We report the comprehensive application of double wavelength multifunctional optical tweezers. In the presented setup the measurement system is based on an inverted biological microscope. The system is equipped with two lasers of different wavelengths. The lasers’ beams, which generated optical traps, are controlled by galvanometer mirrors systems. Application of this setup has been presented in three examples. First one describes measurement of liposomes’ deformation, which is widely utilized in medical research. Secondly, the application of double wavelength multifunctional optical tweezers in precise control of micro-tools such as micro-dumbbells is presented. The third application of this system is the measurement of cell-to-cell adhesion forces, what is essential to understand the physical characteristics of living cells. In this paper we described preparation and process of samples measurement.
While animals have access to sugars as energy source, this option is generally not available to artificial machines and robots. Energy delivery is thus the bottleneck for creating independent robots and machines, especially on micro- and nano- meter length scales. We have found a way to produce polymeric nano-structures with local control over the molecular alignment, which allowed us to solve the above issue. By using a combination of polymers, of which part is optically sensitive, we can create complex functional structures with nanometer accuracy, responsive to light. In particular, this allowed us to realize a structure that can move autonomously over surfaces (it can “walk”) using the environmental light as its energy source. The robot is only 60 μm in total length, thereby smaller than any known terrestrial walking species, and it is capable of random, directional walking and rotating on different dry surfaces.
Time evolution of the laser light intensity from a self-starting Yb:KYW femtosecond laser with passive mode-locking is
presented. One photon and two photon signal transients have been recorded for a few hundred microseconds after
opening the laser cavity, and transition from continuous wave to pulsed operation is observed. The collected data are
divided into two common types of evolution, with different transition phases and their characteristics are discussed.
We report the first demonstration of laser wavelength tuning with a resonant grating in the mid-infrared spectral
domain and with Littrow mounting of the grating. We show for a mid-infrared Cr:ZnSe solid-state laser that this
tuning technique is much more wavelength selective than prism-based tuning, while inducing significantly lower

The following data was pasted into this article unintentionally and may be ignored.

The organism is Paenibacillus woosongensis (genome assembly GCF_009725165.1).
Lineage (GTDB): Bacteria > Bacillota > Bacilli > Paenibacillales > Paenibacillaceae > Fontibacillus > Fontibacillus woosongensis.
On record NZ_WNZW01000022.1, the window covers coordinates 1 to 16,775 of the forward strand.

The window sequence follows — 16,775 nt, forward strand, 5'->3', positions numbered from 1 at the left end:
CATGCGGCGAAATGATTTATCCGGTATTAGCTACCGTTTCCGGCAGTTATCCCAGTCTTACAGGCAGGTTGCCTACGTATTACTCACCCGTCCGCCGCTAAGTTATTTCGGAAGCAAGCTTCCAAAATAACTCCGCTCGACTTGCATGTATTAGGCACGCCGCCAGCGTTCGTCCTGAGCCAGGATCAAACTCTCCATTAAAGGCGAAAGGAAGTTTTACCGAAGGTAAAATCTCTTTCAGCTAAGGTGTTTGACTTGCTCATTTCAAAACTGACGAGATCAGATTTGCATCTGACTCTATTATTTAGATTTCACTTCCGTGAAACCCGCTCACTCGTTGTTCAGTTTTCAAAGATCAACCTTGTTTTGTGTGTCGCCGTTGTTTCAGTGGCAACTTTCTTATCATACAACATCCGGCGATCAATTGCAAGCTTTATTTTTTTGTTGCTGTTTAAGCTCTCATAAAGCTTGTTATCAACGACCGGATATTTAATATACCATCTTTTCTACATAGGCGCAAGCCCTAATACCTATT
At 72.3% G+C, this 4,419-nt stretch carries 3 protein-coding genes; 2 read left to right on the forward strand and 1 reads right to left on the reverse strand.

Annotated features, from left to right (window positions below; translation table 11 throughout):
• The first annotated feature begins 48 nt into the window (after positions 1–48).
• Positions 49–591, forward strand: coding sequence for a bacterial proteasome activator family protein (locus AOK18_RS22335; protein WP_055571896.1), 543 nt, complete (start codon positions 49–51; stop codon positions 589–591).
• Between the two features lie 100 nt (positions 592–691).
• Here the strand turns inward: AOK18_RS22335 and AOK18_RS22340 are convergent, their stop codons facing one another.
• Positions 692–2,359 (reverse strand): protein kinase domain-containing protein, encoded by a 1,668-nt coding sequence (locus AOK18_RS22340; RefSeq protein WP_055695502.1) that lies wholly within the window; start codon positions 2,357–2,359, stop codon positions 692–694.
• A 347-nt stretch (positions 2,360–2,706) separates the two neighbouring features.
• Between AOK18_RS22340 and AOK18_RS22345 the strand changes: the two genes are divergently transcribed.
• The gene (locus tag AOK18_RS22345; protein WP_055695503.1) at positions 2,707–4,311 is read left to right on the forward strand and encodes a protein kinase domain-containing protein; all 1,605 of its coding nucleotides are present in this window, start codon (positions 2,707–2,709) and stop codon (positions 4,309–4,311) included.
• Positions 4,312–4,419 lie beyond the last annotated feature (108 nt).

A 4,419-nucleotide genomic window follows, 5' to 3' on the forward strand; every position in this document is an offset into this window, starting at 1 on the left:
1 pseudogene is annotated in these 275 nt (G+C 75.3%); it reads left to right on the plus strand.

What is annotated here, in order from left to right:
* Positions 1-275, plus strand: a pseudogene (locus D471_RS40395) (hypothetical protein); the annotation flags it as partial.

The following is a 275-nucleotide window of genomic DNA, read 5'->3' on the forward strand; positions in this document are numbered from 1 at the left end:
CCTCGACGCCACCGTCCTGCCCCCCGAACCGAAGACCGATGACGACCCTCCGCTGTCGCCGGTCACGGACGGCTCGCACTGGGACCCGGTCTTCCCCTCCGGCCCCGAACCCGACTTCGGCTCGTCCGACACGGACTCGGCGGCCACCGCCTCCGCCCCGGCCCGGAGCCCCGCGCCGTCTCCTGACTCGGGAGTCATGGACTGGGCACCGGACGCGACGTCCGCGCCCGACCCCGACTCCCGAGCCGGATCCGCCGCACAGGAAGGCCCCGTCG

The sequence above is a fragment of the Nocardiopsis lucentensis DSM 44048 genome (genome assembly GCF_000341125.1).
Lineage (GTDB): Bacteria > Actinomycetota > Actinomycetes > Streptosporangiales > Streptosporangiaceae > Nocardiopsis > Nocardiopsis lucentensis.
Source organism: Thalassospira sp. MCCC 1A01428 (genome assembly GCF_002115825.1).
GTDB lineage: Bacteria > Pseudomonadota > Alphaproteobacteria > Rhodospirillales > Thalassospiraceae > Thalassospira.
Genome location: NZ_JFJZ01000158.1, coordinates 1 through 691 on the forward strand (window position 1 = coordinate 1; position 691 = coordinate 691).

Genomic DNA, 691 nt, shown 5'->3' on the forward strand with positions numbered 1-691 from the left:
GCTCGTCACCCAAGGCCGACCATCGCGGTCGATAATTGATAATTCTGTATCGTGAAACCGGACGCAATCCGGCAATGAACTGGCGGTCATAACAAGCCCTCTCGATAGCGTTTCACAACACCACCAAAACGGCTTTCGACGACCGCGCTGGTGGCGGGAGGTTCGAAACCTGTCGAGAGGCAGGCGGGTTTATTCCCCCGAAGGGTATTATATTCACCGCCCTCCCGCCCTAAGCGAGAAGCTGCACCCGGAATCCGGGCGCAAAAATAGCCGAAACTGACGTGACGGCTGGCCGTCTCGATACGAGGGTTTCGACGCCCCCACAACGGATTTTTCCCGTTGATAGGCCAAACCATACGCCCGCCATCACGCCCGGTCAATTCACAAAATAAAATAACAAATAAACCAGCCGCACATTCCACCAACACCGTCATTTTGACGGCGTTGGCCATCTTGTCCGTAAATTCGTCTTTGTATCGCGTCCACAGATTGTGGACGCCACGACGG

cavity losses than in the case of a standard metal-coated grating. Furthermore, the resonant grating allows tuning
the Cr:ZnSe laser over as much as 400 nm around a center wavelength of 2.38 μm. This shows the potential of
employing Littrow-mounted resonant diffraction gratings for controlling and tuning the emission wavelength of
lasers emitting in the mid-infrared spectral domain and other wavelength regions.
We present experimental realization of nonlinear and highly birefringent microstructure fiber fabricated from silicate glass. Using full vector FEM mode solver the numerical analysis of reported fiber is performed and its modal, polarization and dispersive properties are investigated. Particularly, the calculations reveals guidance of two orthogonally polarized eigenmodes with the difference of its effective indexes B=0.0025 for wavelength λ=1.55 μm. Additionally, spectral broadening of the 50 fs Ti:Sapphire laser impulses with average power 150mW coupled into 39 cm section of the fiber is observed.
We present an experimental and theoretical study of the nonlinear propagation of 90 fs laser pulses at 800 nm in bulk fused silica. An unexpected behavior of the off-axis emission for pulse energy corresponding to the supercontinuum generation threshold has been discovered. Our model, based on 3D Nonlinear Schrodinger Equation, well explains the observed nonlinear dynamics. For the first time we experimentally confirm that the onset of the supercontinuum generation is inevitably accompanied by the pulse collapse in transverse dimensions.
We present angularly resolved spectra of 65 fs laser pulses at 800 nm after propagation through bulk fused silica. For the first time we report angular dependence of the spectrum after propagation in a solid sample far from resonances. Reproducible spectral and spatial effects have been observed for pulse powers several times above critical power for self-focusing.
We have studied, theoretically and experimentally, nonlinear propagation of 90 fs laser pulses at 800 nm in bulk fused silica samples. For the first time, we present comparisons between numerically simulated and experimentally measured angle-resolved, far-field spectra for such pulses. They are in good agreement for pulse powers up to, approximately, critical power for self focusing.